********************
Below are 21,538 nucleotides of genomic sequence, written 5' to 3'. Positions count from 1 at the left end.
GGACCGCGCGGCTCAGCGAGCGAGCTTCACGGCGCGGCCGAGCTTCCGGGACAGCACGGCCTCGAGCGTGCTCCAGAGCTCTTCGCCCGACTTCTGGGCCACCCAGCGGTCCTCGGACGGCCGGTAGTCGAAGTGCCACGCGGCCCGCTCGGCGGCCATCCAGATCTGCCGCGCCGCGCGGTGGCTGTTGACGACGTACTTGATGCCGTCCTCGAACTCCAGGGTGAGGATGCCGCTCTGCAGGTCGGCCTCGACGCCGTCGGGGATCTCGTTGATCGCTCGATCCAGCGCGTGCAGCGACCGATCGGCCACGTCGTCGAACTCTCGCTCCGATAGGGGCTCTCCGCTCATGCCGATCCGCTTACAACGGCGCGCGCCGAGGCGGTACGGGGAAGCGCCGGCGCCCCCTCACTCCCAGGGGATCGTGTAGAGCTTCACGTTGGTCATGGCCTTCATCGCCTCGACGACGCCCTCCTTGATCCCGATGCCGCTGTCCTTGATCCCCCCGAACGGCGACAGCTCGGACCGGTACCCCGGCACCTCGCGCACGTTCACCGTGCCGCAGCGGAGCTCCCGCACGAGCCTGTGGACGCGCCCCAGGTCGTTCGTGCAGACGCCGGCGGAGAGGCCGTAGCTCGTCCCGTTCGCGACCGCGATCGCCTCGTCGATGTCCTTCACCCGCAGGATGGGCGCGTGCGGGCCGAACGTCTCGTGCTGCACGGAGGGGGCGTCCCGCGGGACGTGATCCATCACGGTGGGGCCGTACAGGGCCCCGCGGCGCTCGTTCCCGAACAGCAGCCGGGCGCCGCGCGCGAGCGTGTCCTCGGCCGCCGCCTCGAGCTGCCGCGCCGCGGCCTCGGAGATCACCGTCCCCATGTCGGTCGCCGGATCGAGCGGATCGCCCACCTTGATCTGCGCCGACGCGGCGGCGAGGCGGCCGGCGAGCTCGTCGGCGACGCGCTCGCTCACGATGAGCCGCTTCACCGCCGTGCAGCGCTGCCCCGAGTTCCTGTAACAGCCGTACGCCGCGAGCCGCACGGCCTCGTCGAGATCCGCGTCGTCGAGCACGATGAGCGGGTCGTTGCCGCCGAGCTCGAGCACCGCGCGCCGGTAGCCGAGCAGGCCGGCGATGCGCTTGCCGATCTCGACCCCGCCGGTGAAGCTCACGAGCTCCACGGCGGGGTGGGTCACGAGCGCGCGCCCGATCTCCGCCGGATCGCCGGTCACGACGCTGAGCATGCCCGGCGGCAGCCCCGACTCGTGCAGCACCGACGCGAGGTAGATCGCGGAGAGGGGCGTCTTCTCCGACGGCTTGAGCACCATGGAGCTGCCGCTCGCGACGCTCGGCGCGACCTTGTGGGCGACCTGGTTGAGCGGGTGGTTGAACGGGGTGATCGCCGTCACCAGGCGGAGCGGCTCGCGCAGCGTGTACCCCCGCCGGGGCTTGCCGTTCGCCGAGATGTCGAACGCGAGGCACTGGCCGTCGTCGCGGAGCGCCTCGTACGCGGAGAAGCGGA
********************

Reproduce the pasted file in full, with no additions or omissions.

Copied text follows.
Below are 21,538 nucleotides of genomic sequence, written 5' to 3'. Positions count from 1 at the left end.
GGACCGCGCGGCTCAGCGAGCGAGCTTCACGGCGCGGCCGAGCTTCCGGGACAGCACGGCCTCGAGCGTGCTCCAGAGCTCTTCGCCCGACTTCTGGGCCACCCAGCGGTCCTCGGACGGCCGGTAGTCGAAGTGCCACGCGGCCCGCTCGGCGGCCATCCAGATCTGCCGCGCCGCGCGGTGGCTGTTGACGACGTACTTGATGCCGTCCTCGAACTCCAGGGTGAGGATGCCGCTCTGCAGGTCGGCCTCGACGCCGTCGGGGATCTCGTTGATCGCTCGATCCAGCGCGTGCAGCGACCGATCGGCCACGTCGTCGAACTCTCGCTCCGATAGGGGCTCTCCGCTCATGCCGATCCGCTTACAACGGCGCGCGCCGAGGCGGTACGGGGAAGCGCCGGCGCCCCCTCACTCCCAGGGGATCGTGTAGAGCTTCACGTTGGTCATGGCCTTCATCGCCTCGACGACGCCCTCCTTGATCCCGATGCCGCTGTCCTTGATCCCCCCGAACGGCGACAGCTCGGACCGGTACCCCGGCACCTCGCGCACGTTCACCGTGCCGCAGCGGAGCTCCCGCACGAGCCTGTGGACGCGCCCCAGGTCGTTCGTGCAGACGCCGGCGGAGAGGCCGTAGCTCGTCCCGTTCGCGACCGCGATCGCCTCGTCGATGTCCTTCACCCGCAGGATGGGCGCGTGCGGGCCGAACGTCTCGTGCTGCACGGAGGGGGCGTCCCGCGGGACGTGATCCATCACGGTGGGGCCGTACAGGGCCCCGCGGCGCTCGTTCCCGAACAGCAGCCGGGCGCCGCGCGCGAGCGTGTCCTCGGCCGCCGCCTCGAGCTGCCGCGCCGCGGCCTCGGAGATCACCGTCCCCATGTCGGTCGCCGGATCGAGCGGATCGCCCACCTTGATCTGCGCCGACGCGGCGGCGAGGCGGCCGGCGAGCTCGTCGGCGACGCGCTCGCTCACGATGAGCCGCTTCACCGCCGTGCAGCGCTGCCCCGAGTTCCTGTAACAGCCGTACGCCGCGAGCCGCACGGCCTCGTCGAGATCCGCGTCGTCGAGCACGATGAGCGGGTCGTTGCCGCCGAGCTCGAGCACCGCGCGCCGGTAGCCGAGCAGGCCGGCGATGCGCTTGCCGATCTCGACCCCGCCGGTGAAGCTCACGAGCTCCACGGCGGGGTGGGTCACGAGCGCGCGCCCGATCTCCGCCGGATCGCCGGTCACGACGCTGAGCATGCCCGGCGGCAGCCCCGACTCGTGCAGCACCGACGCGAGGTAGATCGCGGAGAGGGGCGTCTTCTCCGACGGCTTGAGCACCATGGAGCTGCCGCTCGCGACGCTCGGCGCGACCTTGTGGGCGACCTGGTTGAGCGGGTGGTTGAACGGGGTGATCGCCGTCACCAGGCGGAGCGGCTCGCGCAGCGTGTACCCCCGCCGGGGCTTGCCGTTCGCCGAGATGTCGAACGCGAGGCACTGGCCGTCGTCGCGGAGCGCCTCGTACGCGGAGAAGCGGA